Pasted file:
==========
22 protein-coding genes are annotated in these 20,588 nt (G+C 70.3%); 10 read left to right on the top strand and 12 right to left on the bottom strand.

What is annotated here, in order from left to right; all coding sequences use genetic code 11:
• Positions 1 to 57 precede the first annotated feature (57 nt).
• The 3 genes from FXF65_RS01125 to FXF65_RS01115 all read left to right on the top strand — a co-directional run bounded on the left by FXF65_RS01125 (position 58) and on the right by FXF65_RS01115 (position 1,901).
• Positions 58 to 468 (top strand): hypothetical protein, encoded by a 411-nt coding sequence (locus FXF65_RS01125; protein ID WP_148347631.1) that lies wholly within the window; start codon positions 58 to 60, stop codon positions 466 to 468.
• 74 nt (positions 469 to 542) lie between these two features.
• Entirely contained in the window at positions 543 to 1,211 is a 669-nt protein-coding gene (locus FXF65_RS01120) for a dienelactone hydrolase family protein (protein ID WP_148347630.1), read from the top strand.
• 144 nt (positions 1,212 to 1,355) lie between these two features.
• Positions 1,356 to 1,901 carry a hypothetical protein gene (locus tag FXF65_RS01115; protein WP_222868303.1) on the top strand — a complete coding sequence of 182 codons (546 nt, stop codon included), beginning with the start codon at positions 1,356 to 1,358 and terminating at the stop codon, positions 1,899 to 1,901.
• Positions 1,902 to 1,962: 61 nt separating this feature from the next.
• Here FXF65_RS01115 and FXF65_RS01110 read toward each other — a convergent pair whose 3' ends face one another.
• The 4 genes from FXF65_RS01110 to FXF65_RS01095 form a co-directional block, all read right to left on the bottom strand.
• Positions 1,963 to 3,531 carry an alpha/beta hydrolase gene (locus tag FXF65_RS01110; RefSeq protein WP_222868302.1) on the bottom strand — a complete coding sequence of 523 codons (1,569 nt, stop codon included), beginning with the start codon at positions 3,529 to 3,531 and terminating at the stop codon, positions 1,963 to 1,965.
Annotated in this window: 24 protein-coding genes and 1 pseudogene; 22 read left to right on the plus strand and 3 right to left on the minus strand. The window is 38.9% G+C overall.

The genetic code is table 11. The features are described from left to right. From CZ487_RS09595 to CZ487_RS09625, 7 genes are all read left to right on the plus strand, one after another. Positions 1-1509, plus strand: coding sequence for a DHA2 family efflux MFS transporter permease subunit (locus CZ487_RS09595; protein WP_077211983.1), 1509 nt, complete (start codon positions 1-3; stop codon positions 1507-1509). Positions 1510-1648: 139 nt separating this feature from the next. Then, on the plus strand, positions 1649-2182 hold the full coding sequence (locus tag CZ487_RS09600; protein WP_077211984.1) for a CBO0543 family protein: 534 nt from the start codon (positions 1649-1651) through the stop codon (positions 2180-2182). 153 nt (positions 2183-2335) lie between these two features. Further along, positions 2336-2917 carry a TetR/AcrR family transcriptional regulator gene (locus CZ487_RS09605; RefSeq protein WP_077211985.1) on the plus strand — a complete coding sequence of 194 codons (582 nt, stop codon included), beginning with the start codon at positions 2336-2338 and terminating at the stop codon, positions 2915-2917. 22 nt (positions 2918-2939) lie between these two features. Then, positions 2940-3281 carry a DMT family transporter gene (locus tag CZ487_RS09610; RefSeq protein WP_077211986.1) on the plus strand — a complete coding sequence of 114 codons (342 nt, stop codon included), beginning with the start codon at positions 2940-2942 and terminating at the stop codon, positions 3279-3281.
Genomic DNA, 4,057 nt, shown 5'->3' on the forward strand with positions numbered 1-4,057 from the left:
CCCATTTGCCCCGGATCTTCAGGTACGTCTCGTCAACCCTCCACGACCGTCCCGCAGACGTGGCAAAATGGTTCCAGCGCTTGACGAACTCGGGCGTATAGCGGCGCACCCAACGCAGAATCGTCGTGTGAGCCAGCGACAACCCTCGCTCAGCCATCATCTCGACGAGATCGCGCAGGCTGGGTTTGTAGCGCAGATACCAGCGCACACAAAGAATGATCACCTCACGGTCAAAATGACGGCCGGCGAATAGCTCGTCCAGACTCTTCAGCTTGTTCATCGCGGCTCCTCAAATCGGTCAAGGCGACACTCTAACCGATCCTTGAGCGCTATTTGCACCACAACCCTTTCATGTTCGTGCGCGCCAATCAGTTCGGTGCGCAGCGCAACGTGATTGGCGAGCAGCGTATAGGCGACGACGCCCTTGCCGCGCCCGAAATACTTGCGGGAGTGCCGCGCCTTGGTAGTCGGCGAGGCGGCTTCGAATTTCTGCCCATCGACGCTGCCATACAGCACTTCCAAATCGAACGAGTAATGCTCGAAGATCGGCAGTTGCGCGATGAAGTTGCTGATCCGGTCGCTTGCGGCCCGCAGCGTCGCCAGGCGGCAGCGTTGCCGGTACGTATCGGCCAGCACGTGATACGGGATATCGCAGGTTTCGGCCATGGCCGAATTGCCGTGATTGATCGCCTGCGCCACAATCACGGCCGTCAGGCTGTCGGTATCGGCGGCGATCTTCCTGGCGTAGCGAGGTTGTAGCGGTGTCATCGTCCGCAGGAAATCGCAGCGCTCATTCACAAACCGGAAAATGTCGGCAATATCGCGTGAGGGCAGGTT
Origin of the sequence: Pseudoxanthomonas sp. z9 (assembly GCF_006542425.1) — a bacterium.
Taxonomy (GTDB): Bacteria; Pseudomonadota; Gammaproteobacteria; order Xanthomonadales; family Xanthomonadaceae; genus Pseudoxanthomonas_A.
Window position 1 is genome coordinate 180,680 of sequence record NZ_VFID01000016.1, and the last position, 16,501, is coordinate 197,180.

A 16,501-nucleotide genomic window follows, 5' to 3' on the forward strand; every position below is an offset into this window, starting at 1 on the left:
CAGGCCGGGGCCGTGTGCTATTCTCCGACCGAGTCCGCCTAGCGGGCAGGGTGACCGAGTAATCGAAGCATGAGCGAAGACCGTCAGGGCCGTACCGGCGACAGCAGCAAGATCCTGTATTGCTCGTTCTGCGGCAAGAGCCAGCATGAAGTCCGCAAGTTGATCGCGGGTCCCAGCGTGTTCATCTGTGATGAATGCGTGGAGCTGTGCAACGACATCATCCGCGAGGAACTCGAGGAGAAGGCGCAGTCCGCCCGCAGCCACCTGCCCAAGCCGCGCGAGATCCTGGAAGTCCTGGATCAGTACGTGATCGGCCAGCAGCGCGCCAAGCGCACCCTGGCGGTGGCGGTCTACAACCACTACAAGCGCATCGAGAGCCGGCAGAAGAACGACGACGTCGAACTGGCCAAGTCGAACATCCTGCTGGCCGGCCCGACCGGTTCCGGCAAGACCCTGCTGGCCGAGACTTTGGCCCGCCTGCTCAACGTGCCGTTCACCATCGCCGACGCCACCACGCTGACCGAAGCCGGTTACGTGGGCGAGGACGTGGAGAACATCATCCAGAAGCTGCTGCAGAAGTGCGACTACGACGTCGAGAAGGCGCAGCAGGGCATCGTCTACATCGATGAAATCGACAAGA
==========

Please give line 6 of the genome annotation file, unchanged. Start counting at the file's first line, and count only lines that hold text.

• 74 nt (positions 469 to 542) lie between these two features.